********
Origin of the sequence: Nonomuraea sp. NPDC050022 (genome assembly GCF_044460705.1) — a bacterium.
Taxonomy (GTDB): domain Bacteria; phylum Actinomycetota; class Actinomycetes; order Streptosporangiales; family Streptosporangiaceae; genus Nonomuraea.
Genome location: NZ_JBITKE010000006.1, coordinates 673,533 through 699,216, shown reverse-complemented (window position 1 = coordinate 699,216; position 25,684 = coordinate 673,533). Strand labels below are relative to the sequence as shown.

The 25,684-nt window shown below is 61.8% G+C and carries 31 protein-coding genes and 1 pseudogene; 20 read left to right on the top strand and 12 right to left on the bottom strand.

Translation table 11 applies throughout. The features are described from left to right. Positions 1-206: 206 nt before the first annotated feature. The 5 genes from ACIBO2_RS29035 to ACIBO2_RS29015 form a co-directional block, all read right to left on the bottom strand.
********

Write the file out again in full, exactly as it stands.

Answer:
Origin of the sequence: Nonomuraea sp. NPDC050022 (genome assembly GCF_044460705.1) — a bacterium.
Taxonomy (GTDB): domain Bacteria; phylum Actinomycetota; class Actinomycetes; order Streptosporangiales; family Streptosporangiaceae; genus Nonomuraea.
Genome location: NZ_JBITKE010000006.1, coordinates 673,533 through 699,216, shown reverse-complemented (window position 1 = coordinate 699,216; position 25,684 = coordinate 673,533). Strand labels below are relative to the sequence as shown.

The 25,684-nt window shown below is 61.8% G+C and carries 31 protein-coding genes and 1 pseudogene; 20 read left to right on the top strand and 12 right to left on the bottom strand.

Translation table 11 applies throughout. The features are described from left to right. Positions 1-206: 206 nt before the first annotated feature. The 5 genes from ACIBO2_RS29035 to ACIBO2_RS29015 form a co-directional block, all read right to left on the bottom strand.